Can the Oakland Defense Stop the Run?

Oakland’s defense is coming off of a game against TB where they gave up 251 yards and four touchdowns to rookie Doug Martin. Martin is built similarly to Ray Rice but runs with a bit more power (Martin is forcing a league-high 38 missed tackles compared to Ray Rice’s 10). While the game against TB led us to believe that Rice will have a career day, we’ve seen, after watching a good deal of film on Oakland, that the TB game was more of a worst-case scenario.

What makes us say this? Well, the Oakland defensive line is very talented. They pushed the KC and TB O-lines around (specifically DT Richard Seymour and DE Lamarr Houston, who both got good penetration). These two, along with DE Matt Shaughnessy, can absolutely disrupt the Raven’s run game in the backfield. The Ravens will need solid run blocking, possibly with additional help, to make sure the Oakland D-linemen don’t force their way into Rice’s path.

Right behind the DL is a decent set of linebackers. SAM ‘backer Phillip Wheeler is an incredible pass rusher, and MIKE ‘backer Rolando McClain appears to have a nose for the football. But poor gap control is a problem for both, and they are both caught out of position at times. These may be reasons that a DB (SS Tyvon Branch) leads the team in tackles.

The Oakland secondary has struggled this season. CBs Joselio Hanson, Shawntae Spencer, and Pat Lee are liabilities in pass coverage. Worse still, the entire secondary, minus Branch, are very poor tacklers (10 combined missed tackles against TB and KC). The shining star of the secondary is SS Branch. He will often sneak up to the LOS on early downs to either blitz or run fill (he excels at both), and on later downs he shows impressive pass coverage for a safety with a reputation as a run stuffer. The Baltimore O-line will need to be attentive when Branch comes up to the line—picking up his blitzes will be key. Flacco will also need to be aware of Branch dropping into coverage.

The Ravens strategy should be to target the middle of the field in the passing game. The Oakland LBs, particularly the WILL, Miles Burris, struggle against tight ends in both zone and man coverage. Pitta could have a big game for us, as well as Boldin. Anquan has been a workhorse in the middle of the field, making tough catches against good coverage. The Raiders tend to gamble on blitzes and they tend to hang their secondary out to dry. Though we may all hate it, this looks like a game to keep a TE and a RB in to block on passing downs. The Baltimore O-line will likely need help in pass rush/blitz pick-up (Oakland visibly pressured Freeman on 41% of dropbacks and Cassel on 38% of his).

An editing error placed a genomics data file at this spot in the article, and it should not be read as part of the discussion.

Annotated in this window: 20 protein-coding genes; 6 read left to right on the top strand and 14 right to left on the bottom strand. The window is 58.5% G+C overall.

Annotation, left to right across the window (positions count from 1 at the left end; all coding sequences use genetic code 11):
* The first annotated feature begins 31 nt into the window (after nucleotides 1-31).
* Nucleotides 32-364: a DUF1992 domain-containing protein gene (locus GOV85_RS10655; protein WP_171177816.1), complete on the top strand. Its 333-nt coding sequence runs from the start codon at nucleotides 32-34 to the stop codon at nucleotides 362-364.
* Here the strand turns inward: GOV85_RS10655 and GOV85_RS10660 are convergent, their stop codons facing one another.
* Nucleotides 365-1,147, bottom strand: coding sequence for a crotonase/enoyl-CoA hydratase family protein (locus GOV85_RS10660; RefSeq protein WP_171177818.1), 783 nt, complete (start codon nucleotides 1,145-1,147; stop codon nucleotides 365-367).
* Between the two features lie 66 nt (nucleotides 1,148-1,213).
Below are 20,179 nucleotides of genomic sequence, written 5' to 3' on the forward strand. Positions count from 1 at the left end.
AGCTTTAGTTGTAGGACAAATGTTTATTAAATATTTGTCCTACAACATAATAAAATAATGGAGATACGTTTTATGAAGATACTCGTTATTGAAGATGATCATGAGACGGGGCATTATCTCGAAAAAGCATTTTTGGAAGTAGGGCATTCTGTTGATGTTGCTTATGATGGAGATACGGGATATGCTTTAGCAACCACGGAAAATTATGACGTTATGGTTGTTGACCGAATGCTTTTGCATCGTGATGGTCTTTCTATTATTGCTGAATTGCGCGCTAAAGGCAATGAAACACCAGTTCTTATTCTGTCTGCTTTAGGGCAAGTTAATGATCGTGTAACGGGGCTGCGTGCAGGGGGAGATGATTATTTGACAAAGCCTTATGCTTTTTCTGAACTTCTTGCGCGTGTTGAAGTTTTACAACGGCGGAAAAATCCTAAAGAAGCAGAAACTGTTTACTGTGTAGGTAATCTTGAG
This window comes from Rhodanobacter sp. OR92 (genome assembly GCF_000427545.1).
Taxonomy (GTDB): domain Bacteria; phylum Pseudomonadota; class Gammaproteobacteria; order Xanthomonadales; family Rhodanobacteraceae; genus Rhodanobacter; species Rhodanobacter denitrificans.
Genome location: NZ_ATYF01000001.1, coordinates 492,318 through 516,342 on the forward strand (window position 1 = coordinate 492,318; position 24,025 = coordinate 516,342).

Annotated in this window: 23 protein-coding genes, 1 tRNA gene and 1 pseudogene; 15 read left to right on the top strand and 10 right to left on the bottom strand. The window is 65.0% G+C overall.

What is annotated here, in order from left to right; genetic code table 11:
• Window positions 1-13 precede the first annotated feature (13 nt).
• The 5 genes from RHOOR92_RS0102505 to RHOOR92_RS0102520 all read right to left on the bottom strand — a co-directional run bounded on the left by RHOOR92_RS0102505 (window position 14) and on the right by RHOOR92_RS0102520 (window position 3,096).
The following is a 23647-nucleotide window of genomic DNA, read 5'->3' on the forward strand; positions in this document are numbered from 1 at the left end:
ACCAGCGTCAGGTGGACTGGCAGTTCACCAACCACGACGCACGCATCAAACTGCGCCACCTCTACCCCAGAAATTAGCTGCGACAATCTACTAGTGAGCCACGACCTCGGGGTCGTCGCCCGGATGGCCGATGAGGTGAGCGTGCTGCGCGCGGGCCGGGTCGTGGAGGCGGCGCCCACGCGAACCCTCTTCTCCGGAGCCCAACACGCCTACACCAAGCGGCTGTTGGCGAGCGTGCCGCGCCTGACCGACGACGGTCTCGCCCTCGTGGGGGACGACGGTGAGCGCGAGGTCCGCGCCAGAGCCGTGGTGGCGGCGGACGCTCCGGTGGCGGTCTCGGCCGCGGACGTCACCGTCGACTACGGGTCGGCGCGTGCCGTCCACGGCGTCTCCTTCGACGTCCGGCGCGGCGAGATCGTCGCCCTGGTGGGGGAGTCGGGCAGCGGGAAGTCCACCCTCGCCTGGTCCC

In Conclusion

This is obviously a winnable game for Baltimore. We are a better team at home—with respect to Seattle and Atlanta, possibly the best home team in the league—and the Oakland offense is banged up, missing its most valuable player, McFadden. If we can generate a pass rush, Palmer should throw a couple gifts to the defense. Even at 34 years old, Ed Reed is usually still around the ball when it’s up for grabs. And despite his struggles in coverage, Cary Williams has four interceptions this year. If the offense can protect Flacco and stave off the Oakland D-line, we should be successful on offense and should score points.

We all want to see Baltimore blow Oakland away like they did Cincinnati in week one. Will that happen? Maybe not. Oakland has some talent on the defensive side of the ball. But another win and a 7-2 record going into the hardest stretch of our season doesn’t sound so bad to us.

We've had some really good questions/feedback in the comments section. So if you want to know/learn more, join the fun below.

Also, follow our GameDay tweets when the Ravens are playing.

Lastly, we want to thank Pro Football Focus (@PFF) for a great deal of our stats.

The opinions posted here are those of the administrator of this blog and his loyal readers. They are in no way official comments from the team, and should not be misconstued as such, even though he thinks he could do just as well or even a better job!